Grief - What Is It, Really?

By Dr. Ursula Weide, Licensed Psychologist, 

National Certified Counselor, Fellow of Thanatology

Please call: 240-229-1893 (quickest response)

Offices: Alexandria, VA and Bethesda, MD

It is not surprising that there are so many misconceptions about "grief" in our society. The term "grief" is used in many different ways: from "Good grief, Charlie Brown" to "My mother gave me grief for breaking a vase." Literature and videos proclaim: "How to heal grief in seven steps - from a broken relationship to the death of a loved one." Those of us who have been there - including myself - just cringe. How many times have we been told to "snap out of it", "think positive", "just move on with your life"?

Having been there means surviving a traumatic death: sudden, untimely (a young loved one), violent (accidents, suicide, homicide), terminal illness, having been a terminal caretaker, death in the ICU. And we know that we now live in a different world. Feeling, thinking, acting differently from ever before.

We often feel isolated, that there is something wrong with us, that we are just unable to "grieve right." The way society wants us to be "over it" in a few weeks or months. Yes, we can learn to manage the grief with coping skills, old and new ones, and eventually to live differently and better with the loss. But none of us can change reality - our loved one will not return. We do not control the most important things, life and death.

Independently of the cause of the traumatic loss and the kind of relationship (including pre- and perinatal losses), we, the survivors, end up in a very similar place. We have difficulty concentrating, are forgetful, feel so much going on around us has become trivial, have a different concept of time, have lost interest, feel tired, may lose our appetite, have trouble sleeping, become irritable. And often are struggling with the fears triggered by the sudden knowledge that anything can happen at any time.

There really are no subdivisions into "categories of death" and no comparisons. One kind of traumatic death must be different - or worse! - from another, hence joining others with similar experiences must be therapeutic. No, what really matters is how we are affected by the traumatic experiences. This depends to a great degree on our prior life histories, personalities, the closeness to the deceased.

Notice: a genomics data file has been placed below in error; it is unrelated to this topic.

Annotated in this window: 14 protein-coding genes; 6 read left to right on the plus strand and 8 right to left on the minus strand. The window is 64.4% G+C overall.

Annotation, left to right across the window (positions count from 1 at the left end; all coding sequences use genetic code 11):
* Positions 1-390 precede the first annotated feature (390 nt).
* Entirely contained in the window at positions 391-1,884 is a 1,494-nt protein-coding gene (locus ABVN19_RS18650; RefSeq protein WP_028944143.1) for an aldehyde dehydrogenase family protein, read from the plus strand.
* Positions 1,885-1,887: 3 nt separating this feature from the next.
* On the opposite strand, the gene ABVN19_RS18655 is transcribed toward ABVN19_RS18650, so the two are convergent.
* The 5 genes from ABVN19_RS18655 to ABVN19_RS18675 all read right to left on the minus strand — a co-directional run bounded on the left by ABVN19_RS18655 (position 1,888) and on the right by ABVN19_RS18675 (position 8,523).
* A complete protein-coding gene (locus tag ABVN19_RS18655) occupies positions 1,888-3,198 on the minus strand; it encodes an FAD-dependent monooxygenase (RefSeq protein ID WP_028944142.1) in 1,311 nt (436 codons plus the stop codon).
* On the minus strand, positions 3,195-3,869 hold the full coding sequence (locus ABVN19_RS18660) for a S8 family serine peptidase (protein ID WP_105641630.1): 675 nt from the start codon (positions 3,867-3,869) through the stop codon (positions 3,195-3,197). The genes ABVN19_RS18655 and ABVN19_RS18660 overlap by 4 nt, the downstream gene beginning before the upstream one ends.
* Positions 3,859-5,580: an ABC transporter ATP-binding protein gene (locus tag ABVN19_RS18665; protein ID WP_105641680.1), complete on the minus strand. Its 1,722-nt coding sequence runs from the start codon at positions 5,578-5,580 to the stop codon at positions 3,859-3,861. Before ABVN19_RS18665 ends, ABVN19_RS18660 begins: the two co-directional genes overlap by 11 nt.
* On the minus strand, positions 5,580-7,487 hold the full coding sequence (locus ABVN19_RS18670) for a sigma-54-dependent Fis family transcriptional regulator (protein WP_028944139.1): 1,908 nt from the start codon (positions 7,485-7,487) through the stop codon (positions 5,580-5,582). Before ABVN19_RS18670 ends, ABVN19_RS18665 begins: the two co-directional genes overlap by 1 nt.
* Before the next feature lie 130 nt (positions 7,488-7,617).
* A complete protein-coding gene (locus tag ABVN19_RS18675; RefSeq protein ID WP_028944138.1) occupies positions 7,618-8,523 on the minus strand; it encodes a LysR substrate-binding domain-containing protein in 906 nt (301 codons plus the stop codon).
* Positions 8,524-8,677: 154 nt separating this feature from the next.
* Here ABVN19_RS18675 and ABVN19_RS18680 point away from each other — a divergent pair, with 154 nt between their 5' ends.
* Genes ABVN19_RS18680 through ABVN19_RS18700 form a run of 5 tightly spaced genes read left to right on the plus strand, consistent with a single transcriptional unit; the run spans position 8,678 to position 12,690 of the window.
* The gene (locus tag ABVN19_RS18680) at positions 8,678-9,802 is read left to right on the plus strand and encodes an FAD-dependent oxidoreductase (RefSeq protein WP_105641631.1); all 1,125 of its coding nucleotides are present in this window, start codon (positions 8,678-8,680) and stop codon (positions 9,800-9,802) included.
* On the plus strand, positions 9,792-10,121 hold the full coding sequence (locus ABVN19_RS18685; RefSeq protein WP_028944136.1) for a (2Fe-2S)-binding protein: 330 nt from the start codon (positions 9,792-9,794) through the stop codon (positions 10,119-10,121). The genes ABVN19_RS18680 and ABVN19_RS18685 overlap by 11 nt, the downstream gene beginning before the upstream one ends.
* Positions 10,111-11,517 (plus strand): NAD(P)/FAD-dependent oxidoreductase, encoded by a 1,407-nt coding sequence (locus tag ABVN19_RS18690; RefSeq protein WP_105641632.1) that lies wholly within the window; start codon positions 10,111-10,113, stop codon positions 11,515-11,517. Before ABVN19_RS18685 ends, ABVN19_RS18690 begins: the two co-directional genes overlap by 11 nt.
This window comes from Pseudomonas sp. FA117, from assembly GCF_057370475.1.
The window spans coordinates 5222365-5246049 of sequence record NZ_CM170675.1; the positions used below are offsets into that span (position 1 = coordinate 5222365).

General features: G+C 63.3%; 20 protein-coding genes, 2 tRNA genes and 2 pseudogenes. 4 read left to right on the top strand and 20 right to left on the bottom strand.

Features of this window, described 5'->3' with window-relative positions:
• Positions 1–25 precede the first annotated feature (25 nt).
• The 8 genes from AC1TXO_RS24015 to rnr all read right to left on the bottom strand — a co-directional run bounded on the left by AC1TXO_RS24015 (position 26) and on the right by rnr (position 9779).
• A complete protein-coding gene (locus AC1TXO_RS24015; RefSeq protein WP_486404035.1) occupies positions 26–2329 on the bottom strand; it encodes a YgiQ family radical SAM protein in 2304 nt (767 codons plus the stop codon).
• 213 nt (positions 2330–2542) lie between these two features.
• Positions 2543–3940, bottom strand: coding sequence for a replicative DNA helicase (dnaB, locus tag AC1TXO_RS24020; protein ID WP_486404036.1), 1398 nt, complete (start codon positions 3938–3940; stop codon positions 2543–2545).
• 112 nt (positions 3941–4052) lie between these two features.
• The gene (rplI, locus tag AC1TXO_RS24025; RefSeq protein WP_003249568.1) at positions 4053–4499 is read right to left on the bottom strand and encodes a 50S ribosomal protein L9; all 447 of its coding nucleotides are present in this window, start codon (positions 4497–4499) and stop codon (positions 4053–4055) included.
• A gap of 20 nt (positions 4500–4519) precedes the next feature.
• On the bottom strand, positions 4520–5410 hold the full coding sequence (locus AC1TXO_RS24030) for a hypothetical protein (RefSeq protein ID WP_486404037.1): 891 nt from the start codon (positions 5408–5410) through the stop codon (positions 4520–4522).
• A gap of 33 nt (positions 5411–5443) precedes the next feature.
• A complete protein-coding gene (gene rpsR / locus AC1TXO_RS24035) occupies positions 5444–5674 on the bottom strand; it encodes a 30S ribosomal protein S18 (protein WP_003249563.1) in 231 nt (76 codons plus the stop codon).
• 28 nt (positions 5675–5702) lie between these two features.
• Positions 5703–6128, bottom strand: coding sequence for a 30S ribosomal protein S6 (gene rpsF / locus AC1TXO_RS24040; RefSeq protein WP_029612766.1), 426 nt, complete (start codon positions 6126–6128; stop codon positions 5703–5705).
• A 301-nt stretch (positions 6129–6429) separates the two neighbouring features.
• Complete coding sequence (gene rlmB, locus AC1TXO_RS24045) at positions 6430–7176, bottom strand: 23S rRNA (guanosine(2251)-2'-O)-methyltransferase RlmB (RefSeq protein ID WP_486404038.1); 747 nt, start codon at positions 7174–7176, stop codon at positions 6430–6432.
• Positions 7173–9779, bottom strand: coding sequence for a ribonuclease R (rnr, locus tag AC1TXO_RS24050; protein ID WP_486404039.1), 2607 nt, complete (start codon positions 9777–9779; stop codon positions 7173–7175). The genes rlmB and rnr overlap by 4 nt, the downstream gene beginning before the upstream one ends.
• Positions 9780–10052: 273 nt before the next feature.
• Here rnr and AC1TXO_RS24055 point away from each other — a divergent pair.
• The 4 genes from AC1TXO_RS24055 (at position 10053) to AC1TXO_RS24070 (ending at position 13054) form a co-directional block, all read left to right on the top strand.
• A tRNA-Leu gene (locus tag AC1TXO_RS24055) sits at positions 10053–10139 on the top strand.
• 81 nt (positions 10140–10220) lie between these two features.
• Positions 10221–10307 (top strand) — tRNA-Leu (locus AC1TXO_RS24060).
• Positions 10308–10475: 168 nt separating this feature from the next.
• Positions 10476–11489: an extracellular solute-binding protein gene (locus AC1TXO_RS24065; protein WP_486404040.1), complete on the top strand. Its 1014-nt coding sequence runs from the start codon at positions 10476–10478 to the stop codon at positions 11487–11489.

These individual factors must be taken into consideration in any therapeutic approach, supporting traumatized survivors with learning new coping skills: managing the grief symptoms, managing our environment, being assertive to take care of ourselves (often to be able to take care of others), managing possible intrusive thoughts and images.

We now function according to a different logic from the world we came from and where most others still are. What would have been considered paradoxical before now is part of our lives, logically. Still, our brains want to go back to their prior safe places - and we may end up judging ourselves the way others are. Sometimes we may even wonder if we are going crazy! Oh no, it is just a world which functions differently from before. It takes a while to learn to feel comfortable in this new logic.

Everything described above creates incredible stress - the source of the exhaustion. Physical symptoms are not unusual, often they do not make sense to physicians because the cause is not specifically "organic." It is the stress hormones we produce to help us survive. Still: getting a baseline physical at such a time is helpful to monitor the impact of stress over time.

Some medications we may already be on may now require a dosage adjustment, or a new medication may help to stabilize what typically goes up under stress: blood pressure and cholesterol. Actually, every part of our body is affected until the stress level is reduced. Through coping skills, not psychotropic medication. (Excepting a prior history, best evaluated by a psychologist in cooperation with a psychiatrist.)

And these are the three basic survival skills: we have to sleep, to eat, and to exercise. The beneficial effects of exercise on stress, mood and health have been demonstrated in multiple clinical studies. Since you have read the article down to this line, you want to survive - and you will. I have been there.

Dr. Ursula Weide

Licensed Psychologist, National Certified Counselor

Fellow of Thanatology (Grief Education and Counseling)

240-229-1893   703-548-3866

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Or type in: grief@earthlink.net

Bethesda, MD 20814, Alexandria, VA 22314